May 21, 2024, 06:24AM

Help Me Hire a Stripper to Read My Audiobook

“That’s definitely not a b-flat.”

Woman reading. 768x512.jpeg?ixlib=rails 2.1

We still don’t know for sure if it was a stripper or a belly dancer.

We do know, however, that the dancer who performed for our high school music teacher at a bachelor party in 1982 was part of the news cycle in 2018. That’s when the American political left and the Stasi media tried to destroy me.

That’s why I need to hire a stripper to do the audio version of my book The Devil’s Triangle: Mark Judge vs the New American Stasi.

It’s not a prank. Getting a professional adult dancer to read The Devil’s Triangle would work aesthetically and as a broader cultural commentary on modern politics and media. It would defy the new liberal Stasi who buzzkill everything, and even make a few tight-ass conservatives who were afraid to defend me nervous.

Our 1982 bachelor party erupted in the news in 2018, during the nightmarish Brett Kavanaugh confirmation hearings. Opposition researchers—including a couple of disgruntled classmates from my time at Georgetown Prep—tried to sink Kavanaugh, a classmate of mine, by depicting me, him, and the entire class 1983, as party people and womanizers. They found a description of the 1982 bash with the stripper in something I’d written years before, and were off to the races. It was The Wild Life meets The Lives of Others. The Washington Post employed a reporter to find out if we’d hired a belly dancer or a stripper. There’s still a debate about that. I only remember the dancer as very pretty and nice.

I survived the 2018 hit and wrote a book about the experience. The Devil’s Triangle recently got some media attention when I was interviewed by Martha MacCallum for a documentary that’s now airing on Fox Nation. This was followed by a blistering column by Kathleen Parker in The Washington Post—defending me.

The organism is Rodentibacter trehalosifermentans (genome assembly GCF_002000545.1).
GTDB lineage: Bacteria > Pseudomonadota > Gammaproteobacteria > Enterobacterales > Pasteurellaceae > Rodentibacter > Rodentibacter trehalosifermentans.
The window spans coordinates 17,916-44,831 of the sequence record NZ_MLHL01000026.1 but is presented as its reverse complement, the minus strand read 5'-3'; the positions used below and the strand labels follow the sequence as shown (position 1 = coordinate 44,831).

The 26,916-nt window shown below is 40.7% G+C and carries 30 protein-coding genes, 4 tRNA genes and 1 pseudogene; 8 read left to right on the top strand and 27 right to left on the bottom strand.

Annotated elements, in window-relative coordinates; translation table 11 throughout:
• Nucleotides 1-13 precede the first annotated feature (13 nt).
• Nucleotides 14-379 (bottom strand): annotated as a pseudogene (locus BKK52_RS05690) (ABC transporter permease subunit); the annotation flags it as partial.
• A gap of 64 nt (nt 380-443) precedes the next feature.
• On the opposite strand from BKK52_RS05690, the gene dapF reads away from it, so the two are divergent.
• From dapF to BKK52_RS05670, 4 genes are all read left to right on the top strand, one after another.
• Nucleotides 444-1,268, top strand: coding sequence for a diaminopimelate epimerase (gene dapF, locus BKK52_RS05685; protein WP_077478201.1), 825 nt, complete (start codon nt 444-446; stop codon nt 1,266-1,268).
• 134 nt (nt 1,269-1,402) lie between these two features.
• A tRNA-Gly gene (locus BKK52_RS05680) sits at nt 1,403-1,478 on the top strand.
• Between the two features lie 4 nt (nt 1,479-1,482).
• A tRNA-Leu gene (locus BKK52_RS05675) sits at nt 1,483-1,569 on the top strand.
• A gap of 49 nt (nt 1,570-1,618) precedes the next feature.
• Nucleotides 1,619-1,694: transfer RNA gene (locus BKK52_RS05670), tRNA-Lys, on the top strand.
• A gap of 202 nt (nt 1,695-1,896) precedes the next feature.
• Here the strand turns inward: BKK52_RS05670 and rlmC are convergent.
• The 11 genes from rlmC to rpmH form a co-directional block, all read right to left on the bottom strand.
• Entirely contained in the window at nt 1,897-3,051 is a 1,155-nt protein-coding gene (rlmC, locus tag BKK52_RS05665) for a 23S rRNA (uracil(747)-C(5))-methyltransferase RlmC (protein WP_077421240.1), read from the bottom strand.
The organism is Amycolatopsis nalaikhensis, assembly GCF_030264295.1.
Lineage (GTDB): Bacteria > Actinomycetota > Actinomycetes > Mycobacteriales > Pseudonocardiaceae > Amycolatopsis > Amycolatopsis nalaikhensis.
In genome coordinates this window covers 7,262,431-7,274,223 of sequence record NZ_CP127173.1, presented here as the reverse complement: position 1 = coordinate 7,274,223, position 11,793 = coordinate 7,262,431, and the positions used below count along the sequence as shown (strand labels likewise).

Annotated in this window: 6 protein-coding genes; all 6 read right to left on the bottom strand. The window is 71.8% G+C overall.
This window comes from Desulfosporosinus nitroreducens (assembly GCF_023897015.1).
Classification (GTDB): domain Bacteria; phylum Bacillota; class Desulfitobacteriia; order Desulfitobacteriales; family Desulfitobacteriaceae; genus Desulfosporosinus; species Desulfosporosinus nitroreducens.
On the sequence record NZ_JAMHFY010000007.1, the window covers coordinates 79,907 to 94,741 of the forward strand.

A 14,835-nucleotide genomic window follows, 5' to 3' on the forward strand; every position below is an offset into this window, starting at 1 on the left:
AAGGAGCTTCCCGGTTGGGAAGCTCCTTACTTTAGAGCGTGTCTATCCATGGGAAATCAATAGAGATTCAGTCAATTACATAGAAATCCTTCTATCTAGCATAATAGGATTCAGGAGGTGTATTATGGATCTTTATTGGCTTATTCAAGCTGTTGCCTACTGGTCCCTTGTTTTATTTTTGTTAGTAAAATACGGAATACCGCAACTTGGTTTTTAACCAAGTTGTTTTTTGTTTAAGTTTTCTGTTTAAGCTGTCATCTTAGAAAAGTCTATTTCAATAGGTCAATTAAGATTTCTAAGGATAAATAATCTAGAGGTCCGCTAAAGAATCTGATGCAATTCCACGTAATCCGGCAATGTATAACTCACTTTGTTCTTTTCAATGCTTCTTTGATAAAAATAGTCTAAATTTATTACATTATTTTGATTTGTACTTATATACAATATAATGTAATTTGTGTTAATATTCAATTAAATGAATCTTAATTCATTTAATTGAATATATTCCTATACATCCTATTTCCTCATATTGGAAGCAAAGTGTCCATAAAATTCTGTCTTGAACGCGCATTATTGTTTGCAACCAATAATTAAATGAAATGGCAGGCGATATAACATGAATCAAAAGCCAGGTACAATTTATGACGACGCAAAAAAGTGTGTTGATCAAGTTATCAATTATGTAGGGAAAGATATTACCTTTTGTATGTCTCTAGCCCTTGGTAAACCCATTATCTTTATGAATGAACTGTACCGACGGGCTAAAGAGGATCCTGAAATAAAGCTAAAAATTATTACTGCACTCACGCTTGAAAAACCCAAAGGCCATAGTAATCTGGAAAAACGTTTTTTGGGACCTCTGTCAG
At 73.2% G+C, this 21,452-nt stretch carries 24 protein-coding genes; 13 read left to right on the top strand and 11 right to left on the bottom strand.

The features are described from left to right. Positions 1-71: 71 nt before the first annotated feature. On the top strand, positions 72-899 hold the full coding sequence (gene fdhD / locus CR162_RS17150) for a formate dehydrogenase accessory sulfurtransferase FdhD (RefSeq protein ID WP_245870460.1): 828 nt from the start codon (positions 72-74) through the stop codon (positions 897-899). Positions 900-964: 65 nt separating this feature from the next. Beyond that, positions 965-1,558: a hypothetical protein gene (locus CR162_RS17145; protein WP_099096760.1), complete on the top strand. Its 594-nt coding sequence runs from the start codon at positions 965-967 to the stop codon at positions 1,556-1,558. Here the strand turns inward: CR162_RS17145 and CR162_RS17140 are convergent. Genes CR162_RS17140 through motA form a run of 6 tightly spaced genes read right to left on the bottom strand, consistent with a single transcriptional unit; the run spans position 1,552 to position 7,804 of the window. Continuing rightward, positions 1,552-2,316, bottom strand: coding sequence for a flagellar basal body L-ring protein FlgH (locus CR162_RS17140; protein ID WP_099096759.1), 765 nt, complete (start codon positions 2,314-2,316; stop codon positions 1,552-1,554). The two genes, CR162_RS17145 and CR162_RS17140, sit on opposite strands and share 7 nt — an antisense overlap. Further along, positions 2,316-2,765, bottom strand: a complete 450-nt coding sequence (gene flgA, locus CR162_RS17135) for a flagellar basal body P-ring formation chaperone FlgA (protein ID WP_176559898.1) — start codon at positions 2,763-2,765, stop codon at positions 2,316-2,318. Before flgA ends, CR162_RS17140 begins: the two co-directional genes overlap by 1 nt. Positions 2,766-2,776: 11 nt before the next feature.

Now, if we sell enough books, there will be an audio version.

Hiring a stripper to read The Devil’s Triangle is an in-your-face move, but there are also some layers to it. The first is artistic. Juxtaposing a narrative about an evil political plot and 1980s teen stream-of-consciousness with a rich feminine voice would work brilliantly. Two opposite elements that produce something dynamic.

Another is more personal. My high school friends and I weren’t drug addicts and rapists, just 1980s teenagers indulging in good clean fun (as well as a lot of studying and playing sports). The belly dancer/stripper was never touched—nobody even said anything particularly lewd. I heard she laughed when she later saw the “photo spread” of the party we ran in our underground newspaper The Unknown Hoya. In one shot our music teacher is looking her directly in the chest. Caption: “That’s definitely not a b-flat.” Having a lady whose stage name is Candy read my book is a big Fuck You to the killjoys who tried to shame us about being healthy young men.

Finally, there’s the punk ethos of making a sharp social critique using blunt instruments. Punk has come to mean a bunch of kids in a band screaming and playing loudly. In the 1980s punk meant to intelligently criticize the politics, religion and crappiness of your country and your life. A stripper is a meta-commentary on the real whores in this D.C.—not prep school kids or dancing girls, but the politicians. Compared to pimps like Sen. Richard Blumenthal, the ladies at Camelot or Good Guys—both strip joints we visited in the 1980s that are still going strong—have some restraint and some self-respect. As Dov Fischer once wrote in The American Spectator, “It’s no secret but public knowledge that Kamala Harris slept her way up into California political life by being a very public escort and mattress for California Democrat Kingmaker Willie Brown. Willie Brown is 30 years older than Harris and was very married at the time. It was public. It was an embarrassment.”

In 1982, the year of the bachelor party, the Bad Brains released their debut record. Punk wasn’t just noise. It was calling out political hypocrisy and highlighting some of the awkward and goofy things that make life absurd. It was a good year for bachelor parties and a great year for punk.

When The Devil’s Triangle was published, the liberal media wouldn’t mention it. They still haven’t. They’re too terrified. I’d uncovered a plot to prevent a SCOTUS nominee by a modern Stasi using extortion, fake stories and death threats. Ruth Marcus, who once begged me for an interview, isn’t about to touch that. Yet the Dolores Umbridge conservatives aren’t much better. Where are National Review, the Daily Wire, and the libertarians at Reason? Sucking their thumbs. When it comes to truly defending freedom they are AWOL.

Candy the adult entertainer, a provider of joy and healing sexual energy, who’s also smart, reading the words I wrote under a storm of PTSD hell—that hits on a lot of cylinders. It would be an artistic triumph, offer sly cultural commentary, and strike a blow for freedom. 


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